Tag Archives: History + Insights

The epigenetic landscape

What I always feared, but couldn’t believe, is now confirmed by renowned experts in a new Cell editorial

Historically, the word “epigenetics” was used to describe events that could not be explained by genetic principles.

It goes back to Conrad Waddington – and describes now such bizarre and inexplicable features like paramutation in maize, position effetc variegation in Drosophila and methylation in humans. There is a nice analogy of the classical 1957 epigenetic landscape figure of Waddington where the course of the ball is influenced by hillls and valleys where it finally arrives – the Pinball arcade game

known factors that may regulate epigenetic phenomena are shown direcing the complex movements of pinballs (cells) across the elegant landscape … no specific order of molecular events is implied; as such a sequence remains unknown. Effector proteins recognize specific histone modifications…



Do you know how a mechanical clock works? Here is my attempt to explain this to my children:


The power (the white solid wheel at 4 o’clock) is attached to a series of wheels (black, green, pink) that finally carry the hands.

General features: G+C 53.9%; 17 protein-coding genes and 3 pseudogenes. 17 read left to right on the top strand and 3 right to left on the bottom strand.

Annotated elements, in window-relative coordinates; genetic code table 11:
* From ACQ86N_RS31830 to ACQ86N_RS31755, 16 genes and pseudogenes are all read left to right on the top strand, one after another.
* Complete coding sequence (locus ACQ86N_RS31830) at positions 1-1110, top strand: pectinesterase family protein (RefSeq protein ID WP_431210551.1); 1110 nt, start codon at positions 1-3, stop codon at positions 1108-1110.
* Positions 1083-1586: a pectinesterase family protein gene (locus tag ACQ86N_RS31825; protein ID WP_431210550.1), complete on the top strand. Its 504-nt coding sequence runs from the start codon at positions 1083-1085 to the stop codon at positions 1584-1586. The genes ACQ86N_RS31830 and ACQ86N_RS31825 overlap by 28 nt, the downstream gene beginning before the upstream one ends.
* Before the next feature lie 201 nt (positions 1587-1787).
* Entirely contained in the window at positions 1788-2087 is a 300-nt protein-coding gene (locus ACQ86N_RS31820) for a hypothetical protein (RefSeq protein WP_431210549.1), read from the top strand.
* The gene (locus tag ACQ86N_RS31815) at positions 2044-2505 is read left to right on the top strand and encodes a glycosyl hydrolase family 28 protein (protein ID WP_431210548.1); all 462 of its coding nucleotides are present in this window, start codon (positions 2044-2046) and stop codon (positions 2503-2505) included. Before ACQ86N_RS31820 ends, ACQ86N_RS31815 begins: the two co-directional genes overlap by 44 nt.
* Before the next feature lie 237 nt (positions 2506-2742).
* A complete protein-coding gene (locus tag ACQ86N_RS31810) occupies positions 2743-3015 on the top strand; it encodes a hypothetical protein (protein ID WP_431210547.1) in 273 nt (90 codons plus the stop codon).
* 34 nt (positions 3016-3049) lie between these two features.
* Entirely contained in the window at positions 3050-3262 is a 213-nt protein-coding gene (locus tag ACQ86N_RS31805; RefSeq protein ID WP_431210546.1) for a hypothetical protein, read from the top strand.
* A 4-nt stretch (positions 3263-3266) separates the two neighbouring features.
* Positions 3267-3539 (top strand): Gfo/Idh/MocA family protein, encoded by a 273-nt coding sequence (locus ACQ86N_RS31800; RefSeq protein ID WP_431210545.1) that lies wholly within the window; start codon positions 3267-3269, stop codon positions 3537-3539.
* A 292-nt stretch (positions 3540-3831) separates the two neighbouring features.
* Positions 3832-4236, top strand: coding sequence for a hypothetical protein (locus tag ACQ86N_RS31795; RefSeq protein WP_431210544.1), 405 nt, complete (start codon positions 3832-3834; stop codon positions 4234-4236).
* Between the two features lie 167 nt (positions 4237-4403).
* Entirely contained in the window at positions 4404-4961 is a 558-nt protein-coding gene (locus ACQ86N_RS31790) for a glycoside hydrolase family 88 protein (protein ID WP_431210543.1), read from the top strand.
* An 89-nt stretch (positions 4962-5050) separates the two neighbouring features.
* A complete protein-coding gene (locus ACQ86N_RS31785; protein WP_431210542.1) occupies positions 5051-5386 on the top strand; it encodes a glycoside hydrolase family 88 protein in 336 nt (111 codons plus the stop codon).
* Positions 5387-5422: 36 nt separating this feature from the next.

The clock would run as fast as possible if the power wheel would not limited by a second set of wheels (blue, yellow, red) leading to white escapement, that is leading to a periodic repetitive action allowing the power to escape in small bursts rather than drain away all at once.

The trick is with the special form of the white escapement wheel at 12 o’clock which lifts up the pallet arbor periodically. The pallet arbor has 2 pallets, which enter the spaces between the wheel teeth; it rocks back and forth in a consistent way is it also connected to a pendulum. As each tooth moves in and out of the teeth, it allows the wheel to turn in repetitive actions.

More clocks photos at human clock; we will need this principle at a later stage.

Science crowd-sourced

I have recently read about a round-table discussion on “so called experts” – a frequent topic in environmental circles. Have to say that I do not fear so much half-way baked knowledge – even renowned experts are occasionally slipping to a closely related field where they are no expert at all. Or do you believe that a Nobel prize winner in physics has any primacy in ethics?

In the same vein, there is comment in nature medicine about Wikipedia – complaining that a 4th year medical student (“who is barely old enough to buy beer”) has such a large influence on medical writing at Wikipedia. As there doesn´t follow any details of his major errors or misunderstandings, I conclude that this comment is more about the beer drinking habits of the author Brandom Keim.

Anyway, there are quite interesting new sites by medical doctors like Gantyd (“get a note from your doctor”, so far 3000 topic pages, 200 editors from 6 countries) or Ask Dr. Wiki (4 editors, clinical notes, pearls, ECGs, X-ray images and coronary angiograms) all worth a look.

Allergy research 1900-1933